The use of posthumous sperm

With thanks to Associate Professor Tina Cockburn for noting the decision yesterday in the mater of Cresswell v Attorney-General for the State of Queensland [2018] QSC 142.

The present decision arose against the background of an earlier order for the removal of sperm from the late Mr Davis. Ms Cresswell now sought orders that she is entitled to possession and use of the sperm, subject to various conditions.

There is no statutory regime in Queensland which applies to the use of posthumous sperm(at [3]).

In a detailed judgment the court ultimately concluded at [232] that:

  • The removal of the testes and the sperm for use in assisted reproductive treatment was for a medical purpose and an authority was required under part 3 of the Transplantation and Anatomy Act 1979 (Qld). It is likely that the removal of the sperm from Joshua Davies was in compliance with the part 3 of the TAA but in the absence of further evidence I cannot be satisfied that it did in fact comply with the TAA. I am satisfied that there were no insurmountable hurdles to compliance with the provisions had they been addressed at the time that the order for removal was made. The removal was, however, carried out under a court order of a superior court which is valid and was therefore lawful;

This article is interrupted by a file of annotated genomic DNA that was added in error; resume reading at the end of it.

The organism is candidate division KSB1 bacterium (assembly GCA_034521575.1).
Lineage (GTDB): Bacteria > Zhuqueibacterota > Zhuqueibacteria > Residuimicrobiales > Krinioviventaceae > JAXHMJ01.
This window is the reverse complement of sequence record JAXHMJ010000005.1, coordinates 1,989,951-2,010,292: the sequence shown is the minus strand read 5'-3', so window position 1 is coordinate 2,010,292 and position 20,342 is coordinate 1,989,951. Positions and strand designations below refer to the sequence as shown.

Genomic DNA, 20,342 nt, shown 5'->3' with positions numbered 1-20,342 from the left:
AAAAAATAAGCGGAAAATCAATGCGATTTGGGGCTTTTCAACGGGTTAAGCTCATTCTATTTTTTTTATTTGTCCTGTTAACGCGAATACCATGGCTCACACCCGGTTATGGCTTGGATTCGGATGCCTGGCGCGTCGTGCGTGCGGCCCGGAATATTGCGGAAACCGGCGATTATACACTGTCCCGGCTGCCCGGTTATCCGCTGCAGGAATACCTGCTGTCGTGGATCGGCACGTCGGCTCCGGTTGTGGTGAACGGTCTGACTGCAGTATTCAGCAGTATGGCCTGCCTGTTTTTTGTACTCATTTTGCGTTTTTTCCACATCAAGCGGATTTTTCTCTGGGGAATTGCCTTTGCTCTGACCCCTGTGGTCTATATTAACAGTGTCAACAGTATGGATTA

• Once the sperm was separated from the body of Joshua Davies, it was property capable of permanent possession given that its removal, separation and preservation was the result of the lawful exercise of work and skill;
  • Ms Cresswell was prima facie entitled to possession of the sperm as Joshua Davies’ partner, as the medical and laboratory staff were acting as her agents in undertaking the work and skill required to separate and preserve the sperm;
  • The discretionary factors weigh in favour of making the declarations sought and the declarations should be granted.

Interestingly there was reference to the best interests of the child, with the court noting at [194] that while this is an important factor, as the Court identified in Re Estate of Edwards and in MAW, the best interests of a child who has not been and may not be conceived is difficult to talk about sensibly.